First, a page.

British Science Week 2024 takes place during the 8th - 17th March 2024 and this year's theme is Time! we have, developed a brand new programme "Time for Science" linking to this theme ...
Exploring the pivotal role that concepts of time play in scientific understanding, Time for Science! brings to life the centrality of time in a whole range of science strands – each carefully chosen to support areas that each year group will be investigating at some point in 2023/24. And the programme places science, engineering and technology firmly in context by directly relating content to our everyday lives and experiences.
A highly engaging, revelatory and thought provoking and informative whole-school programme, Time for Science can accommodate the whole of up to a two-form entry school in a single day, compromising …
- An interactive assembly, The Science of Time, demonstrating what time ‘is”, how time began – and how it doesn’t always behave as we might expect!
- Workshops (one per year group), exploring time in relation to particular science strands – and touching on the roles played in those areas by individual scientists, technologists and engineers – with a deliberate and conscious focus on diversity.
EYFS/P1 (Understanding My Body): Human Timelines … What happens as we grow from a baby to a child to a grown up to an old person? Why should we celebrate these changes?
Individual in Focus: Frederick Akbar Mohamed, a British doctor, among the first to recognise how individuals can extend their own life spans.
Year 1/P2 (Seasonal Changes): Seasonal Changes … How (and why) do the lengths of our days and nights change through the seasons? How does this help humanity?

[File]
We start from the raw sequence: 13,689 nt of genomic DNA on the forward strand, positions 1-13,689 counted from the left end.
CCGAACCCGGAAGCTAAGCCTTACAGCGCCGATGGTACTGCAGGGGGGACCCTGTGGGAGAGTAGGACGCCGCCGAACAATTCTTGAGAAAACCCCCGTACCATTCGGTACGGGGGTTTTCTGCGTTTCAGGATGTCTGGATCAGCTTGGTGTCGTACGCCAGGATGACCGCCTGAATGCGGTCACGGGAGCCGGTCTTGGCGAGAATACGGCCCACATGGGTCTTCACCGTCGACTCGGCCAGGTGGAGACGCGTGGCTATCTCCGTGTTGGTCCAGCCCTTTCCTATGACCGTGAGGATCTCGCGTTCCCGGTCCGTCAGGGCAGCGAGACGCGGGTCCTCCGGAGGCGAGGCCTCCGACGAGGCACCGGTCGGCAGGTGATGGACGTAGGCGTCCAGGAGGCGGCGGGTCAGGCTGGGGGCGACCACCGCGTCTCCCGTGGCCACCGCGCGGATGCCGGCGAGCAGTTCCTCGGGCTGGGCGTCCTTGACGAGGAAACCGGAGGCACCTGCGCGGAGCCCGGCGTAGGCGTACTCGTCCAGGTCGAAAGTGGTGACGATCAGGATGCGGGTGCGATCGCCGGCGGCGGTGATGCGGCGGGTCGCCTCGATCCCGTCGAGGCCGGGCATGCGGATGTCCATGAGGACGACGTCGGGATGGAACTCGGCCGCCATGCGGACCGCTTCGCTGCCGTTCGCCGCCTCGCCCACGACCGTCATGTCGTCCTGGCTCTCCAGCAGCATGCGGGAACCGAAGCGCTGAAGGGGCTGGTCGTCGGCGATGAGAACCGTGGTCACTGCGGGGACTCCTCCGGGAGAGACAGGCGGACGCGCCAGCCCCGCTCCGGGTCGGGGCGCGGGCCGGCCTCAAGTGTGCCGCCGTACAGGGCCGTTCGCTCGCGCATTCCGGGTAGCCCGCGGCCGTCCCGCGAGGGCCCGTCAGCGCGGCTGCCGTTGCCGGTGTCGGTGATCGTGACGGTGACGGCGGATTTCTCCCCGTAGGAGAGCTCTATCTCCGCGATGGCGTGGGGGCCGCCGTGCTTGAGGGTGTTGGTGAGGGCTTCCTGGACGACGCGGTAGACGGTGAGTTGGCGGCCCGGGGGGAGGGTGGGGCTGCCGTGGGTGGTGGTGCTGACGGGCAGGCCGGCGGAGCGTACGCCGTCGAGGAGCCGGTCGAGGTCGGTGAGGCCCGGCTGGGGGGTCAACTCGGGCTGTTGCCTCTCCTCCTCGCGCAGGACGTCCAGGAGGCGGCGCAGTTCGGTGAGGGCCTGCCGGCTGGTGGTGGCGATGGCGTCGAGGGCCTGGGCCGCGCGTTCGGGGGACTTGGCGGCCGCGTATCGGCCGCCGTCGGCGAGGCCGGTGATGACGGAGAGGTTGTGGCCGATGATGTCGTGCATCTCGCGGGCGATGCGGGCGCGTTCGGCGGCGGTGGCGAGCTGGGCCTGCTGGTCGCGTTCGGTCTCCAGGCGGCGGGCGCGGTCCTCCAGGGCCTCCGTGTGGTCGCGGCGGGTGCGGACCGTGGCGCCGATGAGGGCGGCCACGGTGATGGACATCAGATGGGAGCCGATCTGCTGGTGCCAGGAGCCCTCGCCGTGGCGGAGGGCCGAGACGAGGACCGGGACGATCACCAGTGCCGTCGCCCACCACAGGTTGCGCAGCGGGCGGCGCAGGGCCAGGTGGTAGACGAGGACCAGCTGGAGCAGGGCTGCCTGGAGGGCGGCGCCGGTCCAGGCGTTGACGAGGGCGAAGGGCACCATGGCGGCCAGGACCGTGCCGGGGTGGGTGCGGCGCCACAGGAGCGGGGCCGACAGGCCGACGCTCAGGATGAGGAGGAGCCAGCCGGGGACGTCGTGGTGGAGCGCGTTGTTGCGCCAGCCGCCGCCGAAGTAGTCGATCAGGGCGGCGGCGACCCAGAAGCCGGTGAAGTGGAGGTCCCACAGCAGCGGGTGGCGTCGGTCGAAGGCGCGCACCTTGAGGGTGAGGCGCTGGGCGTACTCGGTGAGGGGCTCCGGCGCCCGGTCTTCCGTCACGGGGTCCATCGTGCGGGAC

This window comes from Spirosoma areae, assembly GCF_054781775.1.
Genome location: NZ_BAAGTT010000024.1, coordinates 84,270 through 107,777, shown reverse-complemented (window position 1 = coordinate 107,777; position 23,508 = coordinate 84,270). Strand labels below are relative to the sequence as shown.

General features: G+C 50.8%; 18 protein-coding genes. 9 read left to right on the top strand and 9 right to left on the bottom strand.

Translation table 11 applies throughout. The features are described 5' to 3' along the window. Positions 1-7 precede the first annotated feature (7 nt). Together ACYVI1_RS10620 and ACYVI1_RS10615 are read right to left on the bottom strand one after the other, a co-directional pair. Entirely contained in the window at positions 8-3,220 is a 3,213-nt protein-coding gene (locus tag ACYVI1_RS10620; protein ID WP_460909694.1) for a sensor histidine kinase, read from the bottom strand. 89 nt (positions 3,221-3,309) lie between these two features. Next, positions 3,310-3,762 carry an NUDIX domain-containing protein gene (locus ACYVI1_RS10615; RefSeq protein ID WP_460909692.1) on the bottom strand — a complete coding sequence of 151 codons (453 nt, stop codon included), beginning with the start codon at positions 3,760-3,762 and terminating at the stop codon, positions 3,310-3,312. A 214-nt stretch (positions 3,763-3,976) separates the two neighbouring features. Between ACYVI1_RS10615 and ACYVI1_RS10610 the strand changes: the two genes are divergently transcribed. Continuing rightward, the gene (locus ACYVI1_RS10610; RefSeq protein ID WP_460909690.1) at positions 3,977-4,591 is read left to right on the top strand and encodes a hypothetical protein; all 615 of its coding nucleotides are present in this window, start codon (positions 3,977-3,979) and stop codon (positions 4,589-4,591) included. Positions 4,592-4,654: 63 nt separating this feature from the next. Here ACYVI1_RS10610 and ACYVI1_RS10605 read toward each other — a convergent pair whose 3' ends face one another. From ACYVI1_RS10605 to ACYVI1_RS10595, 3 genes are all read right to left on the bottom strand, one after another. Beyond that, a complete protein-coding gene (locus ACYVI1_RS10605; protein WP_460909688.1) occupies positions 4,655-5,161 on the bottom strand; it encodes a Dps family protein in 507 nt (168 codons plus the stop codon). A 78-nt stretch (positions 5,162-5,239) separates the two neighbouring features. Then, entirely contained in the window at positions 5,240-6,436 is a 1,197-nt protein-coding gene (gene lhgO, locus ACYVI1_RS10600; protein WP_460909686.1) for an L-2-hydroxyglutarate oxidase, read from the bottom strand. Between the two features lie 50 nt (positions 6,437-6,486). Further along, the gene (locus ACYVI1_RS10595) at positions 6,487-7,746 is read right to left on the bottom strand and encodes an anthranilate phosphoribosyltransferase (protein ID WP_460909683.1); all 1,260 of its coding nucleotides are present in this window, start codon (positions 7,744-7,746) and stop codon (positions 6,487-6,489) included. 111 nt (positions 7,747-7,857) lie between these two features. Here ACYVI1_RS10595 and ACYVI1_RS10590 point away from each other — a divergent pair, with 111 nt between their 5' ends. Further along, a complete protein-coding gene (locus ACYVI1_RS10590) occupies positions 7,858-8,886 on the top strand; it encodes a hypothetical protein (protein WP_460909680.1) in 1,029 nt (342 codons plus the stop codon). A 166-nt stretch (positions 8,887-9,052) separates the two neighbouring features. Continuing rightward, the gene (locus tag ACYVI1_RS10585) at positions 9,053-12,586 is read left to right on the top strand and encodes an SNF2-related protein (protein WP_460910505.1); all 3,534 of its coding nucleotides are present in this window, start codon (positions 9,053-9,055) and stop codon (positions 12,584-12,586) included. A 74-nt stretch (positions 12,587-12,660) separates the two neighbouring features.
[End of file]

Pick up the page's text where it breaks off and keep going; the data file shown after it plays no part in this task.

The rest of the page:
Individual in Focus: Eunice Newton Foote, a 19th century America scientist – amongst the first to foresee the effects of human activity on the global a climate.
Year 2/P3 (Animals, including Humans): The Lifespan Game … Why do different species of animals have such widely differing life spans? Can we relate this to life cycles?
Individual in Focus: Kitty Wilkinson, a Liverpool laundress who played a big part in increasing the life expectancy of working class people in Victorian times.
Year 3/P4 (Rocks): Geology Timelines … What is the “fossil record”? How can an understanding of the differences between igneous, metamorphic and sedimentary rocks help us look back on Earth’s immense history?
Individual in Focus: Mary Anning, a British fossil collector whose discoveries changed our understanding of geological timelines.
Year 4/P5 (Electricity): Electricity Timelines … When did humans first start to work with electricity – and how did they do it? How has that led to the current and ongoing quest to create and manipulate electricity in sustainable ways?
Individual in Focus: Granville T Woods, an American inventor, who harnessed static electricity to invent the first ever system allowing moving trains to communicate with stations.
Year 5 /P6 (Earth and Space): Space Exploration … How – and why – did humans first start exploring space? How did we move from the Space Race to the Apollo Years, from the Apollo Years to an era of International Collaboration – and are we now moving towards an Age of Business?
Individual in Focus: Caroline Herschel, German-born, British astronomer who calculated comets paths – and discovered at least seven of the bodies!
Year 6/P7 (Evolution and Inheritance): Evolution … How can we use Darwin’s personal timeline as a metaphor for the evolutionary timeline that culminated in humankind.
Individual in Focus: Ibn Miskawayh, a 9th/10th century Islamic scholar who developed an early evolutionary theory that bears striking resemblances to the great breakthroughs of the Victorian era!